New Yorker living in Paris for 8 months: Where to eat in the 6th?
I am a New York City gal living in Paris for 8 months to attend Le Cordon Bleu. I live in the 6th arrondissement and am looking for suggestions for great but not expensive food in the area. I live on Rue de Rennes and have heard a lot about many bistros (Christophe, L'Ami Jean, Le Nemrod) and would love some more suggestions. Specifcally would like to know more French resto's as well as Indian or any other ethnic foods in the area. (I know there are lots in Belleville, but any in the 6th?). I welcome lunch and dinner options! Breakfast is easier since I will probably eat at home or pop into a cafe for a croissant.
I will of course be taking the metro or walking to other areas of Paris during my stay here but am taking it one arrondissement at a time, starting with the 6th since it's where I live.
I've found rue du Buci and love drinking wine there but not so much the food (for dinner, at least).
I hope this wasn't too broad but I am a food lover so welcome any suggestions!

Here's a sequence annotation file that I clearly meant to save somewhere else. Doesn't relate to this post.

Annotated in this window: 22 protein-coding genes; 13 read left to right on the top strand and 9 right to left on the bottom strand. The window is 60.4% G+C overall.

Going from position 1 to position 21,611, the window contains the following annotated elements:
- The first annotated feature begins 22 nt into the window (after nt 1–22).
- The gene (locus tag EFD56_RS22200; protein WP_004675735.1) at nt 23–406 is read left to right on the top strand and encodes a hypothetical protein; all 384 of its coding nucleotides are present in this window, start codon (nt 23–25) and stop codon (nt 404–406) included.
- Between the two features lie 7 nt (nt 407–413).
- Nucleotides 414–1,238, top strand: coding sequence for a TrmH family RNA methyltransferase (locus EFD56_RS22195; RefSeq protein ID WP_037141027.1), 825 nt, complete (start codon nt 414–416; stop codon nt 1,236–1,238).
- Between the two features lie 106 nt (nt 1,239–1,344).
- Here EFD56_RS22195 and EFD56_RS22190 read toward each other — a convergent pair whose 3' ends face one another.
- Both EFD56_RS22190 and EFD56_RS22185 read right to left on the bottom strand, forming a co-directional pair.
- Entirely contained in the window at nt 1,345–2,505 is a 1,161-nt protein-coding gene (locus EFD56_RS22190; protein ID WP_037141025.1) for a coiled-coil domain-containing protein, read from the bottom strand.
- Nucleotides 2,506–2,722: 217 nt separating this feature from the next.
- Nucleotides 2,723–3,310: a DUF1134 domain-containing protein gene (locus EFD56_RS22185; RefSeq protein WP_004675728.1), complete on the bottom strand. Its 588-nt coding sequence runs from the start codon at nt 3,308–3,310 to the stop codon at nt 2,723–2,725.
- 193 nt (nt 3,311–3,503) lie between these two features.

There's always le Comptoir de l'Odéon, which has the advantage of serving quality brasserie throughout the day (their gastronomic nights are reserved way in advance so your best shot is to show up and hope for last minute cancellations or sit on the terrace when the weather is hostile and nobody wants to).
I like Fish on rue de Seine a lot, for excellent wines and simple fresh food well made. I also like their sandwich joint across the street, the original Cosi. You should not miss Christian Constrant the patissier on rue d'Assas@Fleurus. And there's Gérard Mulot of course, and Patrick Roger not far. For great basque charcuteries and duck products of all sorts, think of Oteiza on bd Saint Michel, next to Boulinier. Poulidor was just mentioned in a recent thread for cheap eats, also Perraudin, and l'Ami Paul. There's Giraudet's soup and quenelle bar, across the street from Marché Saint Germain, it's a good address. The Italian wine bar inside the market is also good.
Ethnic in Paris is likely to disapoint, especially in that neighborhood. One very decent Chinese is Lao Tseu on bd Saint Germain@Bd Raspail. There's a renowned (by Paris standards) Indian at the end of rue de Seine, but I can't say I was too impressed (haven't been in years, though). For quality fish in a private club setting at agressive prices, there is le 21 rue Mazarine.
Also, someone told me Helene Darroze started a "recession special" prixfixe lunch at 25€. Next door, le Paris in the hotel Lutetia has a very good value lunch deal where you can have anything in the menu (two course+dessert) with beverage (wine, water, coffee) for 60e.